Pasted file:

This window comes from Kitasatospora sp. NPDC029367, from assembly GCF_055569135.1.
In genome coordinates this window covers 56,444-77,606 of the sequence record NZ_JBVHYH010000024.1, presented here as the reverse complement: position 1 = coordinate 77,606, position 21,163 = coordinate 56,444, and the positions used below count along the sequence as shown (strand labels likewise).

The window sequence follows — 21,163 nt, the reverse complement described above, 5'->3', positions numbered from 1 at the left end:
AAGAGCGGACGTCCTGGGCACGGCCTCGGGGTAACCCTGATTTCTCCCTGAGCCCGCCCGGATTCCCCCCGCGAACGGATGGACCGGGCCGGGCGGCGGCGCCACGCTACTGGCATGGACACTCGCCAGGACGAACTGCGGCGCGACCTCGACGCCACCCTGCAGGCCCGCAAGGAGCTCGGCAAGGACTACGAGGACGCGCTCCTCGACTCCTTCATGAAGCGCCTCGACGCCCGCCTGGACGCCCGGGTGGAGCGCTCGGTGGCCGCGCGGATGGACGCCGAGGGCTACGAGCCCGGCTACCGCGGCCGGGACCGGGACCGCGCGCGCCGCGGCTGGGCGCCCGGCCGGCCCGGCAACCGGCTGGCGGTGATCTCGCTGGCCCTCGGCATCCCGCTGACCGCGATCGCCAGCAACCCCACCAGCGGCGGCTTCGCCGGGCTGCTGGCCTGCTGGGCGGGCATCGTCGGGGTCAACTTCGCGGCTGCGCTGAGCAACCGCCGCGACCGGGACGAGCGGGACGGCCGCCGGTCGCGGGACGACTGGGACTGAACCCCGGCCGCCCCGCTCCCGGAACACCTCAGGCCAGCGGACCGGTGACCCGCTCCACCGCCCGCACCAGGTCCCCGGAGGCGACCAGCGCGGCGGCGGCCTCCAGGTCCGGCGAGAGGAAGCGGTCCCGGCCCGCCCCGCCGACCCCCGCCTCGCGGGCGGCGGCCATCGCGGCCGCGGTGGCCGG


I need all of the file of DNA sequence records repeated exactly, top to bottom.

This window comes from Kitasatospora sp. NPDC029367, from assembly GCF_055569135.1.
In genome coordinates this window covers 56,444-77,606 of the sequence record NZ_JBVHYH010000024.1, presented here as the reverse complement: position 1 = coordinate 77,606, position 21,163 = coordinate 56,444, and the positions used below count along the sequence as shown (strand labels likewise).

The window sequence follows — 21,163 nt, the reverse complement described above, 5'->3', positions numbered from 1 at the left end:
AAGAGCGGACGTCCTGGGCACGGCCTCGGGGTAACCCTGATTTCTCCCTGAGCCCGCCCGGATTCCCCCCGCGAACGGATGGACCGGGCCGGGCGGCGGCGCCACGCTACTGGCATGGACACTCGCCAGGACGAACTGCGGCGCGACCTCGACGCCACCCTGCAGGCCCGCAAGGAGCTCGGCAAGGACTACGAGGACGCGCTCCTCGACTCCTTCATGAAGCGCCTCGACGCCCGCCTGGACGCCCGGGTGGAGCGCTCGGTGGCCGCGCGGATGGACGCCGAGGGCTACGAGCCCGGCTACCGCGGCCGGGACCGGGACCGCGCGCGCCGCGGCTGGGCGCCCGGCCGGCCCGGCAACCGGCTGGCGGTGATCTCGCTGGCCCTCGGCATCCCGCTGACCGCGATCGCCAGCAACCCCACCAGCGGCGGCTTCGCCGGGCTGCTGGCCTGCTGGGCGGGCATCGTCGGGGTCAACTTCGCGGCTGCGCTGAGCAACCGCCGCGACCGGGACGAGCGGGACGGCCGCCGGTCGCGGGACGACTGGGACTGAACCCCGGCCGCCCCGCTCCCGGAACACCTCAGGCCAGCGGACCGGTGACCCGCTCCACCGCCCGCACCAGGTCCCCGGAGGCGACCAGCGCGGCGGCGGCCTCCAGGTCCGGCGAGAGGAAGCGGTCCCGGCCCGCCCCGCCGACCCCCGCCTCGCGGGCGGCGGCCATCGCGGCCGCGGTGGCCGG